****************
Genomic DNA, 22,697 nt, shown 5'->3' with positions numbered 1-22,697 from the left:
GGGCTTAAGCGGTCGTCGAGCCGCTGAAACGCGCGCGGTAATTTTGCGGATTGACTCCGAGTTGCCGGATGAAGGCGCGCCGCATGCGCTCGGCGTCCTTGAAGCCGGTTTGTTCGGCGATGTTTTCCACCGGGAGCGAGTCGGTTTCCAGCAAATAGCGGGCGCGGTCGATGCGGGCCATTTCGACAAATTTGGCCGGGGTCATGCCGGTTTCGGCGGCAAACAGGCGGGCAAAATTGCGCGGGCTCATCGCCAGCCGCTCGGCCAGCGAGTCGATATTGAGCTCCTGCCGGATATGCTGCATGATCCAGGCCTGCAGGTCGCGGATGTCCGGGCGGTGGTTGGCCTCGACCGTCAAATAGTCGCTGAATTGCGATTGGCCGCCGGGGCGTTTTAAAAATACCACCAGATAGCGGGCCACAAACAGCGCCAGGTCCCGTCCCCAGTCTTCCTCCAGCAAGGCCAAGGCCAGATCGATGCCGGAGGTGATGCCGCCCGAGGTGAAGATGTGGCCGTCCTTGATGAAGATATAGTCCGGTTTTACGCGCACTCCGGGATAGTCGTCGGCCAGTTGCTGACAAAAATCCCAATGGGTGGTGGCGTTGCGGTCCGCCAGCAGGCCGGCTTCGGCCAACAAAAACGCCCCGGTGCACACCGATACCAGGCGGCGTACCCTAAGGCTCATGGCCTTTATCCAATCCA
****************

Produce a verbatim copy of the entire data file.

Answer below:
Genomic DNA, 22,697 nt, shown 5'->3' with positions numbered 1-22,697 from the left:
GGGCTTAAGCGGTCGTCGAGCCGCTGAAACGCGCGCGGTAATTTTGCGGATTGACTCCGAGTTGCCGGATGAAGGCGCGCCGCATGCGCTCGGCGTCCTTGAAGCCGGTTTGTTCGGCGATGTTTTCCACCGGGAGCGAGTCGGTTTCCAGCAAATAGCGGGCGCGGTCGATGCGGGCCATTTCGACAAATTTGGCCGGGGTCATGCCGGTTTCGGCGGCAAACAGGCGGGCAAAATTGCGCGGGCTCATCGCCAGCCGCTCGGCCAGCGAGTCGATATTGAGCTCCTGCCGGATATGCTGCATGATCCAGGCCTGCAGGTCGCGGATGTCCGGGCGGTGGTTGGCCTCGACCGTCAAATAGTCGCTGAATTGCGATTGGCCGCCGGGGCGTTTTAAAAATACCACCAGATAGCGGGCCACAAACAGCGCCAGGTCCCGTCCCCAGTCTTCCTCCAGCAAGGCCAAGGCCAGATCGATGCCGGAGGTGATGCCGCCCGAGGTGAAGATGTGGCCGTCCTTGATGAAGATATAGTCCGGTTTTACGCGCACTCCGGGATAGTCGTCGGCCAGTTGCTGACAAAAATCCCAATGGGTGGTGGCGTTGCGGTCCGCCAGCAGGCCGGCTTCGGCCAACAAAAACGCCCCGGTGCACACCGATACCAGGCGGCGTACCCTAAGGCTCATGGCCTTTATCCAATCCA